Hard disk drives (HDDs) and solid-state drives (SSDs) are two types of data storage devices. Both have pros and cons that users should carefully consider when choosing the best data storage device for their needs. They can either be mounted as internal hard drives within your laptop or desktop computer, or separate as an external storage device to expand storage or backup important information.

The History of Hard Drives

HDDs were first introduced for commercial use by IBM in 1956. They were developed to replace the punch card system originally developed in 1890 for the US census by Herman Hollerith, who would later go on to found IBM in 1896. While significant progress was made in computer engineering during this time, it wasn’t until 1956 that computers were first shipped with a hard drive. This original hard drive was the size of two refrigerators, weighed one ton, and was extremely costly at $10,000 per megabyte (equal to almost $110,000 today), with a maximum storage capacity of five megabytes.

HDDs have come a long way. Due to their seniority, they’re now the cheapest hard drives to produce, costing as little as 20 cents per gigabyte. In 2010, over 650 million HDDs were shipped. This number has fallen to 258.9 million in 2021, largely due to the growing accessibility and popularity of SSDs and their prevalence in portable technologies, such as laptops and cell phones.

SSDs were originally developed in 1976, and one-fourth of a megabyte sold for $9,700, which would be equal to $36,317 today. It wasn’t until 1991 that SanDisk developed the first flash-based SSD for commercial use. Flash memory, originally developed in 1980 at Toshiba, gives computers the ability to retain data when turned off — which is essential for most users. Not only that, flash memory also made SSDs faster, more durable, and cheaper to produce. SanDisk’s flash-based SSD cost $1,000 and was small enough to use in their ThinkPad laptop.

What are hard disk drives?

An HDD stores data in magnetic material on a spinning disk, using a movable “head” that reads and writes information on the disk — very similar to an old-fashioned turntable. The read-write head lays at the end of an “arm” that swings across the spinning disk, and an electronic circuit board controls the flow of data to the disk.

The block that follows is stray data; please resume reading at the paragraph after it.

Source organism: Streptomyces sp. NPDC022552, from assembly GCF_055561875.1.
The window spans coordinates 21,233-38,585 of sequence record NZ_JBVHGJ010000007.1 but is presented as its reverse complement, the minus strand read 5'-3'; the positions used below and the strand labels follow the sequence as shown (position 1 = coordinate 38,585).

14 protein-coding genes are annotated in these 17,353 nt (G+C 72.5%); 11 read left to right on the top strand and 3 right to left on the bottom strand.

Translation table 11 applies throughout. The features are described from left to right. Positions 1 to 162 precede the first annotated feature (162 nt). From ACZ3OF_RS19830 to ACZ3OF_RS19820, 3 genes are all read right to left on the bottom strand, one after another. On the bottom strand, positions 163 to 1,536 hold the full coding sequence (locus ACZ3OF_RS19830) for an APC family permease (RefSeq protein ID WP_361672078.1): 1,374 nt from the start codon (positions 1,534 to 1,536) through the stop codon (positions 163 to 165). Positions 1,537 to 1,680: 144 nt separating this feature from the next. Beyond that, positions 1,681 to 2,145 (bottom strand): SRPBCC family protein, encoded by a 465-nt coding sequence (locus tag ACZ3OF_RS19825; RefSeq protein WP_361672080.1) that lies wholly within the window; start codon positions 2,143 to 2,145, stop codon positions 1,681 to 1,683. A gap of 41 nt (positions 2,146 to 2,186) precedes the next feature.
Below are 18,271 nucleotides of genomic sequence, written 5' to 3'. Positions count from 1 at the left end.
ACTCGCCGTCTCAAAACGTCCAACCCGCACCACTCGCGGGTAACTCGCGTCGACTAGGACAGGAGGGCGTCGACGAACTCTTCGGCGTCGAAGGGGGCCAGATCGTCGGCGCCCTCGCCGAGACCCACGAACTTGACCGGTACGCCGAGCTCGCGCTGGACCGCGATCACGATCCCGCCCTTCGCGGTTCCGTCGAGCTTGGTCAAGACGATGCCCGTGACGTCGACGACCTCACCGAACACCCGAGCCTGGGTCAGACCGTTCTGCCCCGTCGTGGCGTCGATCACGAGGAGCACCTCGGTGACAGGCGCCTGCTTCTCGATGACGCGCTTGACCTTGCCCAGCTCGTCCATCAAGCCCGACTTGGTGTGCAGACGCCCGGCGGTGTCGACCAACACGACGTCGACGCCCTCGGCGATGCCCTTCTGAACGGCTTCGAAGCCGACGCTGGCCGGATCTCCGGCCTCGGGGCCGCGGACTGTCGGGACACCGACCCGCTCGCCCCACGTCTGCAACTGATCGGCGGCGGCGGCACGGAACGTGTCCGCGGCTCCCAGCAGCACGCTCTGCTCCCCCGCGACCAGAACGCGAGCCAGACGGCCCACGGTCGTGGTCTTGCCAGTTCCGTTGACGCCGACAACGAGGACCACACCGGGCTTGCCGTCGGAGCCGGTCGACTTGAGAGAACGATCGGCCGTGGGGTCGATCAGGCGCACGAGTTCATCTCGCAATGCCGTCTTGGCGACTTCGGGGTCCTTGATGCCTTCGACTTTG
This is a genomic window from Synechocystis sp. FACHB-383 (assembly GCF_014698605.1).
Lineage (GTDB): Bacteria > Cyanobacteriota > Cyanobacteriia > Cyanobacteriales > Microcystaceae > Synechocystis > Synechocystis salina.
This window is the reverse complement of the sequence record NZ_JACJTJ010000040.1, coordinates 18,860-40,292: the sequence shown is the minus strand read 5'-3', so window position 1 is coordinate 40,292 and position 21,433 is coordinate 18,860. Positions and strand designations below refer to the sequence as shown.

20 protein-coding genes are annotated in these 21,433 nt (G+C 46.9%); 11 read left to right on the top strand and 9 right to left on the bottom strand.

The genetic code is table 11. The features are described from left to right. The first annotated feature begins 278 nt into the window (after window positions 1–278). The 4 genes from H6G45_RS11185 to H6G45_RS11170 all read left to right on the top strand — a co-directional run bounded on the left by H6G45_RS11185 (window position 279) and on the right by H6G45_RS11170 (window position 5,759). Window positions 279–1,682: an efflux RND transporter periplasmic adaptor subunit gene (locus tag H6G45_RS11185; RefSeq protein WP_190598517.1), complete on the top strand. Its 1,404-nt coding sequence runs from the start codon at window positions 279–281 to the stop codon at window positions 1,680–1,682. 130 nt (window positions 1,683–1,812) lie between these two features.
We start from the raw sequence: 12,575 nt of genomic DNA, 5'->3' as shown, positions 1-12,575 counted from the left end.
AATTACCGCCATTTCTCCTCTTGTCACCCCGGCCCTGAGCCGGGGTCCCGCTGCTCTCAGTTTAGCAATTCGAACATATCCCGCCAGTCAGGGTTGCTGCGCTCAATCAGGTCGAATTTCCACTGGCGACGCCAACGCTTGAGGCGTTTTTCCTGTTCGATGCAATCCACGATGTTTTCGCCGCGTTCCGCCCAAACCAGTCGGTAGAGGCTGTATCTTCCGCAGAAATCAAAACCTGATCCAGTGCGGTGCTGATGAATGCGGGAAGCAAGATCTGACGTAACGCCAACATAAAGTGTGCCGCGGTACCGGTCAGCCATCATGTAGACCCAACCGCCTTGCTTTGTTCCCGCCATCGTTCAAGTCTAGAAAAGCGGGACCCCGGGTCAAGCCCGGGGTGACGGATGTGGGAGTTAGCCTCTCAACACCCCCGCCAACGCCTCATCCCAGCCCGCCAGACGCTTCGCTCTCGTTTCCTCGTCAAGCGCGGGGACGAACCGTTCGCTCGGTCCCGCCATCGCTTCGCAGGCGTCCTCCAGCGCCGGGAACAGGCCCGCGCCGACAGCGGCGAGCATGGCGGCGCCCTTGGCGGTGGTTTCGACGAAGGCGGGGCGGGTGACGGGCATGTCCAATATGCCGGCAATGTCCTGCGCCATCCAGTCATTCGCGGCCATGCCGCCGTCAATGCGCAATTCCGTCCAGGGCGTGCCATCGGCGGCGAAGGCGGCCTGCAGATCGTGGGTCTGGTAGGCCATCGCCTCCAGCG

While these moving parts are what make HDDs more susceptible to physical damage, this feature was a really big deal when it was first introduced. Going back to the concept of the earlier punch card system, this arrangement used reels of magnetic tape that had to be read in order and from beginning to end — meaning the entire tape had to be read to retrieve any one piece of data. This was incredibly time-consuming; people needed to be able to randomly access their data, which gave way to what we now know as random access memory (RAM) and is directly correlated to the device’s overall speed.

So how does magnetic material translate to data? You might know that computers store information by using a binary system, using patterns of 1s and 0s in different combinations. A hard drive’s magnetic material is divided into tiny sections, magnetized to represent a 1 and left unmagnetized to represent a 0. This is why information is able to stay on an HDD even after the computer is turned off or the hard drive is disconnected from its power source: the material simply stays magnetized and the information remains stored for later access.

What are solid-state drives?

Instead of the electromechanical storage system used by HDDs, flash-based SSDs employ the use of semiconductor cells to achieve faster results. The binary system of 1s and 0s has the disadvantage of being…well, binary. In flash memory, each memory cell can store different levels of electrons that correspond to more complicated binary values than HDDs.

To illustrate, while a magnetized section of an HDD must be read as either a 1 or 0, a single level of a semiconductor cell on an SSD is designed to represent values such as 010, 001, and so forth. Each cell then has 8 or even 16 of these levels, which retain their charge after electricity is no longer flowing.

Instead of an arm that physically moves to read this data, SSDs use two “gates” to control the flow of electricity. This lack of physical movement means information can flow across the SSD faster than HDDs, and with less risk of mechanical failure.

What are the advantages and disadvantages of HDDs vs SSDs?